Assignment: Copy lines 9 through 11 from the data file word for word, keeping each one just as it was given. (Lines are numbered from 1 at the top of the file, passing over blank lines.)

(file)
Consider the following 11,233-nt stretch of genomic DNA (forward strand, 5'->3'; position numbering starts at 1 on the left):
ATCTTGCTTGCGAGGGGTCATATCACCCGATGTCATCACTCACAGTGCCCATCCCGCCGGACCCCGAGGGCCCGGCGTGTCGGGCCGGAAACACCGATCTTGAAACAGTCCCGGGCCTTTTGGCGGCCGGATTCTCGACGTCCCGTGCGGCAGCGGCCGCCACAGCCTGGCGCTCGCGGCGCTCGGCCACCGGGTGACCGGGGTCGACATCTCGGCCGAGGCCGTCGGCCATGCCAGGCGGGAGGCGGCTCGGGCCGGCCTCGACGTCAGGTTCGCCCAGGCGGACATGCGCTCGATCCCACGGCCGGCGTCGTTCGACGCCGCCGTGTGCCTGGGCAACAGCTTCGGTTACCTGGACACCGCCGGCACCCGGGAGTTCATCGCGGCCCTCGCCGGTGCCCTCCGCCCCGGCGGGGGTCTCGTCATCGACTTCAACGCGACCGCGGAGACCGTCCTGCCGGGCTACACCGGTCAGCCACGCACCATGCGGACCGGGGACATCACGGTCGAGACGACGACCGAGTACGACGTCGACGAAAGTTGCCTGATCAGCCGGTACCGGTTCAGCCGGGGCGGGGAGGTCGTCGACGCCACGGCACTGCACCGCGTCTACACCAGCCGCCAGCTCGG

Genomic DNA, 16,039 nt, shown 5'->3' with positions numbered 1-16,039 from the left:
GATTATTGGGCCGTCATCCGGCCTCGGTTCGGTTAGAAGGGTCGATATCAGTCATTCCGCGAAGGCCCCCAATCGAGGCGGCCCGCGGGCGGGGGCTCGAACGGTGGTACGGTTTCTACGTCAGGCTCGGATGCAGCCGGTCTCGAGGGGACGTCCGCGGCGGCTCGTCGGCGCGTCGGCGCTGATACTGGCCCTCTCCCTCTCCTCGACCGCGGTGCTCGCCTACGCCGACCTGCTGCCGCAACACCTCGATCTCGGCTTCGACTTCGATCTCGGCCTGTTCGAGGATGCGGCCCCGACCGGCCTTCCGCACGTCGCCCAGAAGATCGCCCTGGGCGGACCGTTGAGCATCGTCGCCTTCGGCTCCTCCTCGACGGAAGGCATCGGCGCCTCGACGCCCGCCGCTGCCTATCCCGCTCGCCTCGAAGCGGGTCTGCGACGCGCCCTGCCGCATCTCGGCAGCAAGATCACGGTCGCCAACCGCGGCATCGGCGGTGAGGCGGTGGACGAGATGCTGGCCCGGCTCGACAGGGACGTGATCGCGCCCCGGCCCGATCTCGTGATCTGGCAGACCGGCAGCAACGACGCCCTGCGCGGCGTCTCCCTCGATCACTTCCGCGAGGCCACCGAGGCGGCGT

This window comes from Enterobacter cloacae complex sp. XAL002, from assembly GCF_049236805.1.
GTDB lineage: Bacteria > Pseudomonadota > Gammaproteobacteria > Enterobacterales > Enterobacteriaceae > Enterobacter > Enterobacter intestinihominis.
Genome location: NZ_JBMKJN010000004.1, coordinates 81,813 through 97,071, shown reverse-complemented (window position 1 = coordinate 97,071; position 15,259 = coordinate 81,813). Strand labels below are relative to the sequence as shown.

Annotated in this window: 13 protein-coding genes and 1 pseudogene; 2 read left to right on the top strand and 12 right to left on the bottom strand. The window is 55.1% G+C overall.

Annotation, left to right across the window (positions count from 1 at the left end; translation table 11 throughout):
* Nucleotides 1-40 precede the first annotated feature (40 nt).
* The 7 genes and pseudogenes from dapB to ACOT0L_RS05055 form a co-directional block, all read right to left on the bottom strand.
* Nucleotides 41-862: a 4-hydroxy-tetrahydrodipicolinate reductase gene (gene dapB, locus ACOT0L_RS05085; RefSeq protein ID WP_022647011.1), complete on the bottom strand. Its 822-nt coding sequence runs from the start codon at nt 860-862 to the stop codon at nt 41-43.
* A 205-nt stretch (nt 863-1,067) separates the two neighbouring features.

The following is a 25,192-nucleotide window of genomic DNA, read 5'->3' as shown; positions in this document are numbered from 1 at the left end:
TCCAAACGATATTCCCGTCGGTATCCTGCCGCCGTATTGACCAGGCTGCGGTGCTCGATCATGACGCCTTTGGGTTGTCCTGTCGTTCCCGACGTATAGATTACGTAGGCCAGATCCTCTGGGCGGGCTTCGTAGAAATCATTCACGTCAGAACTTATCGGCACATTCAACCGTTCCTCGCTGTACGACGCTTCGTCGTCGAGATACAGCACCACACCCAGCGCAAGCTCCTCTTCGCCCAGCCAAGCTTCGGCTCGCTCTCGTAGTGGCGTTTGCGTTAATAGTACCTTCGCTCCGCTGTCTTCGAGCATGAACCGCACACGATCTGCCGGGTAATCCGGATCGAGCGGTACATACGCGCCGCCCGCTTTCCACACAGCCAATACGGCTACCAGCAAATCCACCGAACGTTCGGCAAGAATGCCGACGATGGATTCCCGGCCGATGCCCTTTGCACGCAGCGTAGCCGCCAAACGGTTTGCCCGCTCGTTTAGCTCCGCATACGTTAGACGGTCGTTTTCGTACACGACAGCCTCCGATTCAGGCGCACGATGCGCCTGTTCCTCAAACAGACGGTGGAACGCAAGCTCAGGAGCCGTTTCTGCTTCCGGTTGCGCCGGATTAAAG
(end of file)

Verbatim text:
Annotation, left to right across the window (positions count from 1 at the left end; translation table 11 throughout):
* Nucleotides 1-40 precede the first annotated feature (40 nt).
* The 7 genes and pseudogenes from dapB to ACOT0L_RS05055 form a co-directional block, all read right to left on the bottom strand.